Last night Boris Johnson announced drastic measures to help curb the spread of coronavirus, banning gatherings of more than two people and instructing people to stay in their homes unless carrying out one of four essential tasks. He said the police would enforce the new measures, by dispersing gatherings and fining those who ignore the new rules. But the chairman of the Metropolitan Police Federation (MPF) has suggested the police may struggle to enforce the Government’s new lockdown measures, hinting the army may soon be deployed.
Ken Marsh, chairman of the MPF, has said the lockdown plans would be “very difficult” to implement and said the force had already seen large amounts of sickness among its officers.
He told the BBC: “As you quite rightly point out, we haven’t seen one of the 24,000 officers that we lost across the country.
“So it will be very, very challenging and very difficult for us with what’s put in front of us.
“But we don’t actually know what is being put in front of us yet other than we’re going to be asked to disperse crowds, it’s going to be a real, real challenge.”
Mr Marsh later told Sky News he believed the Army could be drafted should police numbers fall due to illness.
He said: “The Army are already in place on the outskirts of London and across the country. And I don’t doubt again for one minute that they will be called if needed.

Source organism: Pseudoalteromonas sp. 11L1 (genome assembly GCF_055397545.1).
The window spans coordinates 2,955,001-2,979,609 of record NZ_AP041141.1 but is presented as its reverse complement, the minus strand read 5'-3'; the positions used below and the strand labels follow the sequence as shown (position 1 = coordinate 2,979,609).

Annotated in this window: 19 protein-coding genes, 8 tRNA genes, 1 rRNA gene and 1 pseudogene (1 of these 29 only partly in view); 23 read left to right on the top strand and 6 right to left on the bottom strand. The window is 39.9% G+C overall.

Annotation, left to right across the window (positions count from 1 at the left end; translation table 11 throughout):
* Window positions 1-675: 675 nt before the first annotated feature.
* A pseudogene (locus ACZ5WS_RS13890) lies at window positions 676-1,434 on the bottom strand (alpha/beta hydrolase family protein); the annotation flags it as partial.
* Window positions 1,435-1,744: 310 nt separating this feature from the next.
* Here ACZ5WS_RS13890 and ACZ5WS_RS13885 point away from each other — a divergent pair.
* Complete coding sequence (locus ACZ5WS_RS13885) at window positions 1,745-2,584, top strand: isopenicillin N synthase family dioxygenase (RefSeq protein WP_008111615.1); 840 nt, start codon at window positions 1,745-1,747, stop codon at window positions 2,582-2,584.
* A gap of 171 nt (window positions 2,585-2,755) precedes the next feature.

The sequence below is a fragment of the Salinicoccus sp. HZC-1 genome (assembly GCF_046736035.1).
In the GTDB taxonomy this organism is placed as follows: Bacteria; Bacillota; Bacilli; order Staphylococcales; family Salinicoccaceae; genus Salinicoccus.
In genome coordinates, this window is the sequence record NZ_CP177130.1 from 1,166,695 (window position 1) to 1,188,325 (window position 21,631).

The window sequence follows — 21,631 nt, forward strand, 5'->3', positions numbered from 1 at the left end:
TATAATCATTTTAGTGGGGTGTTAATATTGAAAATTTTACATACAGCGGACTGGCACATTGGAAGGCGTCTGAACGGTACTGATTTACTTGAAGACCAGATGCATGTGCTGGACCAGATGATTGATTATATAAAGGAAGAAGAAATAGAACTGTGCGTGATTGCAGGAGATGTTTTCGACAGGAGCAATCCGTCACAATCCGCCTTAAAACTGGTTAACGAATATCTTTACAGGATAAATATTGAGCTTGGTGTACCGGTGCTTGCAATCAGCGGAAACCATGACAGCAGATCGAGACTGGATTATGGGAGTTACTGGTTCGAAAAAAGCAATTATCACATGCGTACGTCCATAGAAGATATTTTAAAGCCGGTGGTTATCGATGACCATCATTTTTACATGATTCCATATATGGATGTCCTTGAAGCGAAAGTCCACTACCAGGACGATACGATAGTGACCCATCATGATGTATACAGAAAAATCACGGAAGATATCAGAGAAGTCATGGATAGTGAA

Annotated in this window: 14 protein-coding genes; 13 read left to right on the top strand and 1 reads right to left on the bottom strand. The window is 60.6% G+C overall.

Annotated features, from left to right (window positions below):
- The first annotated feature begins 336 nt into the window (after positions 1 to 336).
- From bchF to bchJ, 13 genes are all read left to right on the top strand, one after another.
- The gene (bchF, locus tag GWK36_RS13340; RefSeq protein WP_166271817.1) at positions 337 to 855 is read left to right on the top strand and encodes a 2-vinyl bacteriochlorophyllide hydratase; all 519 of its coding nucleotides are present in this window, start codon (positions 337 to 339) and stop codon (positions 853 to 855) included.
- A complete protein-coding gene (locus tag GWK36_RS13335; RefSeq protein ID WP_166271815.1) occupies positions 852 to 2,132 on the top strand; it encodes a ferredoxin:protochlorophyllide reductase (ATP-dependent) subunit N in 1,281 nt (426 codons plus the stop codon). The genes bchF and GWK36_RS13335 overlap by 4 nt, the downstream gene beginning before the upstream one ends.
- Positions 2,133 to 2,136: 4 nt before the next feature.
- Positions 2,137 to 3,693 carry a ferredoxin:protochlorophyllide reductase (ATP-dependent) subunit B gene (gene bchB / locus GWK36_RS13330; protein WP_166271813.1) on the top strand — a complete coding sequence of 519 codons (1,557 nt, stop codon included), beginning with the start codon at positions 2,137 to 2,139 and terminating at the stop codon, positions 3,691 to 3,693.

“Because if we start losing large numbers in policing terms, through isolation and actually having Covid-19, then they are going to step in and support us in some way.
“It could be tailored in quite quickly and I would save that everything is on the table.”
In his address to the nation, Mr Johnson said police will have the power to fine people £30 if they ignore the rules.
These on-the-spot find will be increased if necessary.
The Prime Minister said Britons will only be allowed to leave their home for four reasons: shopping for basics, exercising once a day, travelling to or from work, to care for a vulnerable person or attend an urgent medical appointment.
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7.48am update: Children can be moved between parents in shared custody
Michael Gove has clarified the Government’s position on parents who share custody of their children.
He said children under the age of 18 can move back and forth between parents, as long as they are not vulnerable.
The cabinet minister said children can see both parents but they should be moved as little as possible.
Published at Tue, 24 Mar 2020 07:31:00 +0000